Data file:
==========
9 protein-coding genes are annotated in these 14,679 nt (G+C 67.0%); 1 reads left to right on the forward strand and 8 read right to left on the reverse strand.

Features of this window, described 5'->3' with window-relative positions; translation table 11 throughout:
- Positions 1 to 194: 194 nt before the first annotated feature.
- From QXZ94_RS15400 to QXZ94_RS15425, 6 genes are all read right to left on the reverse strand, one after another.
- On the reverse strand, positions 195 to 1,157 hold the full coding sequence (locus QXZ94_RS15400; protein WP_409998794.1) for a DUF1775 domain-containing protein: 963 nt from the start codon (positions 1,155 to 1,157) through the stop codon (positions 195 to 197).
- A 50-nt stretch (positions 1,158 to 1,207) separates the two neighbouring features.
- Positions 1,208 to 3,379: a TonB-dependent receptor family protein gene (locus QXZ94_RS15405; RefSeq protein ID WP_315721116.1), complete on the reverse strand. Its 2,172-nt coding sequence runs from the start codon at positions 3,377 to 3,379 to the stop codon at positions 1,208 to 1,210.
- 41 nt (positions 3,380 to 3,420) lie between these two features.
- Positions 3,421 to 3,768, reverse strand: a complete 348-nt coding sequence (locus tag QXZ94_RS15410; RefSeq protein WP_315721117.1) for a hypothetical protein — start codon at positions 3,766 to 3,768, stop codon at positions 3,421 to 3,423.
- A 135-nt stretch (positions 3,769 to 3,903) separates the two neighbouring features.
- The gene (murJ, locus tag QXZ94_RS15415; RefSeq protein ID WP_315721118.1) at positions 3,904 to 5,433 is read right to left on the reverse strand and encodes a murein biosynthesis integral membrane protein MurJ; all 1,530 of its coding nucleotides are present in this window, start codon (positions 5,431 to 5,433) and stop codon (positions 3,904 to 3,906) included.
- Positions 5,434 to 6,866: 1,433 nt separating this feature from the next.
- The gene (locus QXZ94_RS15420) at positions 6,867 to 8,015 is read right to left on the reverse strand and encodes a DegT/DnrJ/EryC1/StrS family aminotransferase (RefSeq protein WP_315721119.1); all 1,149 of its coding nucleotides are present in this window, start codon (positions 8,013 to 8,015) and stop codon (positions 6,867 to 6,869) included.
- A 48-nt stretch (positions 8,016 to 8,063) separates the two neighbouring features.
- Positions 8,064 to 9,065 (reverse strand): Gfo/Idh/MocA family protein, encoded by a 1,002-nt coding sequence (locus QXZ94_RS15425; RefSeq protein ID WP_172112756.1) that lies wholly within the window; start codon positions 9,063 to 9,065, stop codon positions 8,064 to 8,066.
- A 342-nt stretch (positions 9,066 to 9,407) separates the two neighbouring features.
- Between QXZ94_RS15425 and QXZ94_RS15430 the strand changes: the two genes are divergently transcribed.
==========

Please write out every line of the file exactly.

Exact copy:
9 protein-coding genes are annotated in these 14,679 nt (G+C 67.0%); 1 reads left to right on the forward strand and 8 read right to left on the reverse strand.

Features of this window, described 5'->3' with window-relative positions; translation table 11 throughout:
- Positions 1 to 194: 194 nt before the first annotated feature.
- From QXZ94_RS15400 to QXZ94_RS15425, 6 genes are all read right to left on the reverse strand, one after another.
- On the reverse strand, positions 195 to 1,157 hold the full coding sequence (locus QXZ94_RS15400; protein WP_409998794.1) for a DUF1775 domain-containing protein: 963 nt from the start codon (positions 1,155 to 1,157) through the stop codon (positions 195 to 197).
- A 50-nt stretch (positions 1,158 to 1,207) separates the two neighbouring features.
- Positions 1,208 to 3,379: a TonB-dependent receptor family protein gene (locus QXZ94_RS15405; RefSeq protein ID WP_315721116.1), complete on the reverse strand. Its 2,172-nt coding sequence runs from the start codon at positions 3,377 to 3,379 to the stop codon at positions 1,208 to 1,210.
- 41 nt (positions 3,380 to 3,420) lie between these two features.
- Positions 3,421 to 3,768, reverse strand: a complete 348-nt coding sequence (locus tag QXZ94_RS15410; RefSeq protein WP_315721117.1) for a hypothetical protein — start codon at positions 3,766 to 3,768, stop codon at positions 3,421 to 3,423.
- A 135-nt stretch (positions 3,769 to 3,903) separates the two neighbouring features.
- The gene (murJ, locus tag QXZ94_RS15415; RefSeq protein ID WP_315721118.1) at positions 3,904 to 5,433 is read right to left on the reverse strand and encodes a murein biosynthesis integral membrane protein MurJ; all 1,530 of its coding nucleotides are present in this window, start codon (positions 5,431 to 5,433) and stop codon (positions 3,904 to 3,906) included.
- Positions 5,434 to 6,866: 1,433 nt separating this feature from the next.
- The gene (locus QXZ94_RS15420) at positions 6,867 to 8,015 is read right to left on the reverse strand and encodes a DegT/DnrJ/EryC1/StrS family aminotransferase (RefSeq protein WP_315721119.1); all 1,149 of its coding nucleotides are present in this window, start codon (positions 8,013 to 8,015) and stop codon (positions 6,867 to 6,869) included.
- A 48-nt stretch (positions 8,016 to 8,063) separates the two neighbouring features.
- Positions 8,064 to 9,065 (reverse strand): Gfo/Idh/MocA family protein, encoded by a 1,002-nt coding sequence (locus QXZ94_RS15425; RefSeq protein ID WP_172112756.1) that lies wholly within the window; start codon positions 9,063 to 9,065, stop codon positions 8,064 to 8,066.
- A 342-nt stretch (positions 9,066 to 9,407) separates the two neighbouring features.
- Between QXZ94_RS15425 and QXZ94_RS15430 the strand changes: the two genes are divergently transcribed.